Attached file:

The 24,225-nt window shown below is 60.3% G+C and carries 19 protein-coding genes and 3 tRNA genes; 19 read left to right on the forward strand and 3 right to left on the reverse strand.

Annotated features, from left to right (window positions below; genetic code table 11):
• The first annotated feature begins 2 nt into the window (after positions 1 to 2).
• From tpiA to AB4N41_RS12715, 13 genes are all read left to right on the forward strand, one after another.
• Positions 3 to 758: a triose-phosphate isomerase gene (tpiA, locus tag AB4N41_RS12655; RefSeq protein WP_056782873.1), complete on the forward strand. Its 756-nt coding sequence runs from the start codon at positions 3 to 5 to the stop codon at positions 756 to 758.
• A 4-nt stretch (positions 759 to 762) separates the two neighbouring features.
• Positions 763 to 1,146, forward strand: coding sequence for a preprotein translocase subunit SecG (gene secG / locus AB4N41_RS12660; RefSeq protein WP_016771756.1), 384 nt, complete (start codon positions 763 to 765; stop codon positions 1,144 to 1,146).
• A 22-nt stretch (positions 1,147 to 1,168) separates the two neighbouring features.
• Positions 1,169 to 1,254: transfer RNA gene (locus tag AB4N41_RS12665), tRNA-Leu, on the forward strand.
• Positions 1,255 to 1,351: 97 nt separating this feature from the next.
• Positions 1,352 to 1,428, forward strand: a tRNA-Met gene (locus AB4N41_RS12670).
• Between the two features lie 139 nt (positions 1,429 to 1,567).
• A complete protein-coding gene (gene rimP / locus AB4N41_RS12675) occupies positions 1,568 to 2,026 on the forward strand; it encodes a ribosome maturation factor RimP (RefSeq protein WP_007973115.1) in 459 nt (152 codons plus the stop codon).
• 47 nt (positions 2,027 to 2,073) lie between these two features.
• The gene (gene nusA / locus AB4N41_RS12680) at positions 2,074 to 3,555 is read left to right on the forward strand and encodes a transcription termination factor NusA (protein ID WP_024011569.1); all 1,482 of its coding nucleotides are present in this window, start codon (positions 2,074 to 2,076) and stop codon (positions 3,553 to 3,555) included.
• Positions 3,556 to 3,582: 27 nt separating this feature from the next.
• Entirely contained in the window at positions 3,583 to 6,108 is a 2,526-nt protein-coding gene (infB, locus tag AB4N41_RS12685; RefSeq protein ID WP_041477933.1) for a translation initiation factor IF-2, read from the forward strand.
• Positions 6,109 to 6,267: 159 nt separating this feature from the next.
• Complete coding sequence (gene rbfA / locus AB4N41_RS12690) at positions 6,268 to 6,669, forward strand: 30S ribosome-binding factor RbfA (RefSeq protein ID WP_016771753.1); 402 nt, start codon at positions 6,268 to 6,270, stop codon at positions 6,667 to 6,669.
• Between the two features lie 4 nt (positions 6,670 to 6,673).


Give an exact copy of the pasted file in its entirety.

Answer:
The 24,225-nt window shown below is 60.3% G+C and carries 19 protein-coding genes and 3 tRNA genes; 19 read left to right on the forward strand and 3 right to left on the reverse strand.

Annotated features, from left to right (window positions below; genetic code table 11):
• The first annotated feature begins 2 nt into the window (after positions 1 to 2).
• From tpiA to AB4N41_RS12715, 13 genes are all read left to right on the forward strand, one after another.
• Positions 3 to 758: a triose-phosphate isomerase gene (tpiA, locus tag AB4N41_RS12655; RefSeq protein WP_056782873.1), complete on the forward strand. Its 756-nt coding sequence runs from the start codon at positions 3 to 5 to the stop codon at positions 756 to 758.
• A 4-nt stretch (positions 759 to 762) separates the two neighbouring features.
• Positions 763 to 1,146, forward strand: coding sequence for a preprotein translocase subunit SecG (gene secG / locus AB4N41_RS12660; RefSeq protein WP_016771756.1), 384 nt, complete (start codon positions 763 to 765; stop codon positions 1,144 to 1,146).
• A 22-nt stretch (positions 1,147 to 1,168) separates the two neighbouring features.
• Positions 1,169 to 1,254: transfer RNA gene (locus tag AB4N41_RS12665), tRNA-Leu, on the forward strand.
• Positions 1,255 to 1,351: 97 nt separating this feature from the next.
• Positions 1,352 to 1,428, forward strand: a tRNA-Met gene (locus AB4N41_RS12670).
• Between the two features lie 139 nt (positions 1,429 to 1,567).
• A complete protein-coding gene (gene rimP / locus AB4N41_RS12675) occupies positions 1,568 to 2,026 on the forward strand; it encodes a ribosome maturation factor RimP (RefSeq protein WP_007973115.1) in 459 nt (152 codons plus the stop codon).
• 47 nt (positions 2,027 to 2,073) lie between these two features.
• The gene (gene nusA / locus AB4N41_RS12680) at positions 2,074 to 3,555 is read left to right on the forward strand and encodes a transcription termination factor NusA (protein ID WP_024011569.1); all 1,482 of its coding nucleotides are present in this window, start codon (positions 2,074 to 2,076) and stop codon (positions 3,553 to 3,555) included.
• Positions 3,556 to 3,582: 27 nt separating this feature from the next.
• Entirely contained in the window at positions 3,583 to 6,108 is a 2,526-nt protein-coding gene (infB, locus tag AB4N41_RS12685; RefSeq protein ID WP_041477933.1) for a translation initiation factor IF-2, read from the forward strand.
• Positions 6,109 to 6,267: 159 nt separating this feature from the next.
• Complete coding sequence (gene rbfA / locus AB4N41_RS12690) at positions 6,268 to 6,669, forward strand: 30S ribosome-binding factor RbfA (RefSeq protein ID WP_016771753.1); 402 nt, start codon at positions 6,268 to 6,270, stop codon at positions 6,667 to 6,669.
• Between the two features lie 4 nt (positions 6,670 to 6,673).